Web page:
This time of year, we rely on hot drinks more than ever. A jolt of caffeine to pull us through those dark mornings, something warm to hold onto when the office heating is on the blink…
So it brings us back to the age-old question: tea or coffee?
Of course, you know our position… but isn’t it about time we took a look at long-standing feud, work out how people feel about both drinks, what the differences are, and maybe - just maybe - come to the conclusion that they can co-exist? We think so.
We’ll get it out of the way - the UK drinks more tea than it does coffee (100 million cups a day, to coffee’s 70 million). And with 75% of us having at least a cup a day (and 45% having 2-5!), we’re not expecting to see the end of the humble cuppa anytime soon. Nor would we want to!
But… it does look like things are changing. The builder’s brew is less and less the nation’s go-to - with research showing a 2.7% drop in demand, and PG Tips reporting a lack of growth in UK and US markets.
This is partly down to a shift in preference for other types of tea - with herbal teas and cold infusions soaring in demand - but coffee is likely cannibalising some of that market too. Let’s leave it at this: tea and coffee are both pretty popular, despite the fact that they are actually very different products.
It’s easy to think of them as like-for-like competitors. After all, they both have caffeine! But that’s sort of like comparing wine and beer - both are delicious and alcoholic and liquid, but that’s sort of where it ends.
What do we know about tea? Tea is made of leaves of a specific plant - plucked, left to wither, rolled or macerated to encourage oxidisation, and oxidised to different levels (depending on whether it’s black, white, green, or oolong tea). The biggest producers are China, India, Sri Lanka and Kenya. It’s got about 40mg of caffeine per cup.
So how about coffee? Coffee starts out as cherries on a tree - but it’s the pit or bean inside that is what you end up drinking. Cherries are picked when ripe, ‘processed’ which means drying and fermenting the cherries until the bean is extracted. The biggest producers are Brazil, Vietnam and Colombia. There’s about 80-115mg of caffeine per cup, so it’s packing more of a punch.
So, quite a lot of differences. And that’s without touching on how it’s prepared, and the situations that people drink it in! But what people seem to be concerned with is how good either drink is for you.
Turns out, unsurprisingly, that tea and coffee are both understood to have their own benefits to our health. The antioxidants in black tea are thought to help fight inflammation, long-term tea drinkers were found to have improved brain structure in one study, and the compound theanine found in tea was found to have a calming effect on drinkers. Which is why a cuppa is the first port of call in a crisis.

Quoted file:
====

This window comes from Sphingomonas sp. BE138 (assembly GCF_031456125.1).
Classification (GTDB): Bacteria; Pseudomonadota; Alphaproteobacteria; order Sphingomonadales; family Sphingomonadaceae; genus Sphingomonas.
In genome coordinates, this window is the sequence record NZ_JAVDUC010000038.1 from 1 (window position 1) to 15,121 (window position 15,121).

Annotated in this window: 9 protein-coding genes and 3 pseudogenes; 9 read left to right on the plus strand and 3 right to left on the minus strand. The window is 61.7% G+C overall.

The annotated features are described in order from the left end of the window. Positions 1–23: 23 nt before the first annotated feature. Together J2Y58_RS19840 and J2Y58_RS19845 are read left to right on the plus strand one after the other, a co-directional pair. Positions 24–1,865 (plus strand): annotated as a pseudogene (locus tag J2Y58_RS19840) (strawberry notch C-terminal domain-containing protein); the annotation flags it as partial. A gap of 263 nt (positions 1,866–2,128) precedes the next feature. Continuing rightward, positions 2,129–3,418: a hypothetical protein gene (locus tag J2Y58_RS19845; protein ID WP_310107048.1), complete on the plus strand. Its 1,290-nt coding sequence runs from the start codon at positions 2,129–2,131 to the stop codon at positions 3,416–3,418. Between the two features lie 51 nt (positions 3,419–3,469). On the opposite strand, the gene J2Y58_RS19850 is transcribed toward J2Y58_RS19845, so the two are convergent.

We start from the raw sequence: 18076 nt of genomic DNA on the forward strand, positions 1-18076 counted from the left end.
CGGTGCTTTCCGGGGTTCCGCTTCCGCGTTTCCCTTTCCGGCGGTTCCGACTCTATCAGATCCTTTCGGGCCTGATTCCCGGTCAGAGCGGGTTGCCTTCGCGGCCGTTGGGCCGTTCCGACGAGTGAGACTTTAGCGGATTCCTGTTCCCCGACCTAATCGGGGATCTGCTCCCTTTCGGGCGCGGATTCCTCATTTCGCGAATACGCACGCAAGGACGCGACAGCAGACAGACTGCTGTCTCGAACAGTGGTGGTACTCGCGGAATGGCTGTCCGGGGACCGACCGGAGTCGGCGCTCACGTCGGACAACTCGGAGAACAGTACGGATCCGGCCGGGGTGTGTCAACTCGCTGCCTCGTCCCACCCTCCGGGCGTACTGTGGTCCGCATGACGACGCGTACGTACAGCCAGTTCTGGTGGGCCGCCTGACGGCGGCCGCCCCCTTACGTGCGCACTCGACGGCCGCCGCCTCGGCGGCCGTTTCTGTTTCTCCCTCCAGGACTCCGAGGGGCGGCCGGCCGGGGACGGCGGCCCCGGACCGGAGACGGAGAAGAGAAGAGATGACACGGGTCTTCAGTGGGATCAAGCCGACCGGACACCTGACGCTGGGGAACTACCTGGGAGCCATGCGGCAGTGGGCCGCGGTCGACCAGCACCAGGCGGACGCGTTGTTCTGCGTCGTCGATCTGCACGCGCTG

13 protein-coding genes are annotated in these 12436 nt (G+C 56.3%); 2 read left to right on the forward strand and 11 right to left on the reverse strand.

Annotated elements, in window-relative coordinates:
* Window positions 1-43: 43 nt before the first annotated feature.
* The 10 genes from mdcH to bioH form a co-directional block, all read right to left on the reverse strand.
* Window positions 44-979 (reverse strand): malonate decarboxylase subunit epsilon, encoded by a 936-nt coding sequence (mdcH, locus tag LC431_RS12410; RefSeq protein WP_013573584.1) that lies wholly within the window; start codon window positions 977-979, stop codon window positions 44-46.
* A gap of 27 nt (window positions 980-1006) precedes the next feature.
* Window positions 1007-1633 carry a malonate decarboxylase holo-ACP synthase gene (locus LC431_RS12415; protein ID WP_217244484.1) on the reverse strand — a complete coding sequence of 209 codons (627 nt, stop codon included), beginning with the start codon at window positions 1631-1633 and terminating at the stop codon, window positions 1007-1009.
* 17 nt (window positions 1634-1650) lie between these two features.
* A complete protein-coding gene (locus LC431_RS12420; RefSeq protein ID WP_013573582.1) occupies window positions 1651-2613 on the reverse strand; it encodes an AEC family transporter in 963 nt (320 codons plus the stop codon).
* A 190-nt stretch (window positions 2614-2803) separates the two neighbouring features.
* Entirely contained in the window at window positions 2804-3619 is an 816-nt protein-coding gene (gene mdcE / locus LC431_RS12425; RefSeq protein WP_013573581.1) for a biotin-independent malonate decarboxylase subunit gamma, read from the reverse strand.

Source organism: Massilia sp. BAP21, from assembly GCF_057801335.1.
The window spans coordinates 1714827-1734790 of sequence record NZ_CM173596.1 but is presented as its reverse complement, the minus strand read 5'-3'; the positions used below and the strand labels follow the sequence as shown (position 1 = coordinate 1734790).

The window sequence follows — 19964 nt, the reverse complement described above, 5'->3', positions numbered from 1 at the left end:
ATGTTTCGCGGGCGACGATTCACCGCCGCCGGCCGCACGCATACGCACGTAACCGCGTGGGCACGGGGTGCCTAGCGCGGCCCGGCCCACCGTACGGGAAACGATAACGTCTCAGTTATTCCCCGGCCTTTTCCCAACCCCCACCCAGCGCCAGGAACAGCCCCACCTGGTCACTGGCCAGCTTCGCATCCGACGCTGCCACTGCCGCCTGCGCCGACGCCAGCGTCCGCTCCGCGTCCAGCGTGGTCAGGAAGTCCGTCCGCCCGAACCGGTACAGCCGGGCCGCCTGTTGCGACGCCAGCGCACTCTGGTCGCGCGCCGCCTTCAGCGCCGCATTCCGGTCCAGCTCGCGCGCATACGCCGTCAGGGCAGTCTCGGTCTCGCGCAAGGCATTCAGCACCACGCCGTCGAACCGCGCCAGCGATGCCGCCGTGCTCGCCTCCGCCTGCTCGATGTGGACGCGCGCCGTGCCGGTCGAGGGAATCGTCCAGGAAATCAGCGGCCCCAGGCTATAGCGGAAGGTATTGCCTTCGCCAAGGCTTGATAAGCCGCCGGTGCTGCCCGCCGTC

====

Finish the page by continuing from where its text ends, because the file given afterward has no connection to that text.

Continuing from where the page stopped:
Some research suggests that coffee reduces your risk of cardiovascular disease, and is linked with a longer lifespan. A cup of coffee a day is also associated with an 8% less risk of developing depression - despite it not having the same soothing effect as tea. But again, it’s not all good news as coffee was found to make it harder to sleep at night.
But when it comes down to it, there’s much of a muchness. Both tea and coffee were found to reduce the risk of diabetes and be beneficial to your heart’s health. So, you know what? We’re declaring the feud over. Tea and coffee can live peacefully side by side - they’re both got their benefits!
This is probably a good time to bring this up - we’re now partnering with teapigs, because we know that offices want choice. And that’s ok. We wanted to work with a team that’s on the same page with us though, about flavour and ethics, so teapigs were the perfect fit.
62% of consumers care that their tea is ethical. The ethical scheme teapigs runs supports orphans and vulnerable young people in Rwanda, and they run a disability program that provides assisted housing for children and young adults too. They also donate towards the ‘hidden costs’ of schooling - like uniforms, lunches, books, and transport. Basically, they’re doing a lot of good.
They also care a lot about sustainability and being environmentally friendly. They’re certified plastic-free, use only compostable and recyclable packaging, Rainforest Alliance-ceritified, and part of The Ethical Tea Partnership.
And it goes without saying, their tea is top-notch. They only use whole tea leaves, herbs, berries, flowers and spices - unlike most tea providers who include all sort of dusty, twiggy bits in there. They also have a whopping total of 96 Great Taste awards under their belt…
With their wide range of teas - from traditional black tea to herbal, naturally flavoured blends - they’ll suit your team to a tea. With the herbal sector booming and tea companies finding 24-35s to be their biggest growing market, they’re sure to keep your team happy.
Pact Coffee and teapigs together. Peace at last.
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